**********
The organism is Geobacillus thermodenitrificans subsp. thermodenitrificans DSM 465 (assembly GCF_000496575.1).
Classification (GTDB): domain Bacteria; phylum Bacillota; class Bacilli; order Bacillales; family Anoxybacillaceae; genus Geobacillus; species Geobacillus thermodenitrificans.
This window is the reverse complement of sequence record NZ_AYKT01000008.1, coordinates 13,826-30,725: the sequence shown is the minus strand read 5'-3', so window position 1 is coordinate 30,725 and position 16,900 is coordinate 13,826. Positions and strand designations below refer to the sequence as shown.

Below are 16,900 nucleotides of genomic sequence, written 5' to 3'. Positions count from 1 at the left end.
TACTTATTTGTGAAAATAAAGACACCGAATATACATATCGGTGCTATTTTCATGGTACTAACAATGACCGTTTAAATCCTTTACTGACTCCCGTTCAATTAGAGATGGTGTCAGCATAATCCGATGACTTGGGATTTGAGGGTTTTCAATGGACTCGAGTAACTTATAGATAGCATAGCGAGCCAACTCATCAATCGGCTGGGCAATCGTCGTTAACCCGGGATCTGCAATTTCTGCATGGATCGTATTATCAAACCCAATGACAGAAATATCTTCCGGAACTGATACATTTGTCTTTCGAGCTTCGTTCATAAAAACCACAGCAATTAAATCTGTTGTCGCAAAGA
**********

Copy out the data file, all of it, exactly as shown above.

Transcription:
The organism is Geobacillus thermodenitrificans subsp. thermodenitrificans DSM 465 (assembly GCF_000496575.1).
Classification (GTDB): domain Bacteria; phylum Bacillota; class Bacilli; order Bacillales; family Anoxybacillaceae; genus Geobacillus; species Geobacillus thermodenitrificans.
This window is the reverse complement of sequence record NZ_AYKT01000008.1, coordinates 13,826-30,725: the sequence shown is the minus strand read 5'-3', so window position 1 is coordinate 30,725 and position 16,900 is coordinate 13,826. Positions and strand designations below refer to the sequence as shown.

Below are 16,900 nucleotides of genomic sequence, written 5' to 3'. Positions count from 1 at the left end.
TACTTATTTGTGAAAATAAAGACACCGAATATACATATCGGTGCTATTTTCATGGTACTAACAATGACCGTTTAAATCCTTTACTGACTCCCGTTCAATTAGAGATGGTGTCAGCATAATCCGATGACTTGGGATTTGAGGGTTTTCAATGGACTCGAGTAACTTATAGATAGCATAGCGAGCCAACTCATCAATCGGCTGGGCAATCGTCGTTAACCCGGGATCTGCAATTTCTGCATGGATCGTATTATCAAACCCAATGACAGAAATATCTTCCGGAACTGATACATTTGTCTTTCGAGCTTCGTTCATAAAAACCACAGCAATTAAATCTGTTGTCGCAAAGA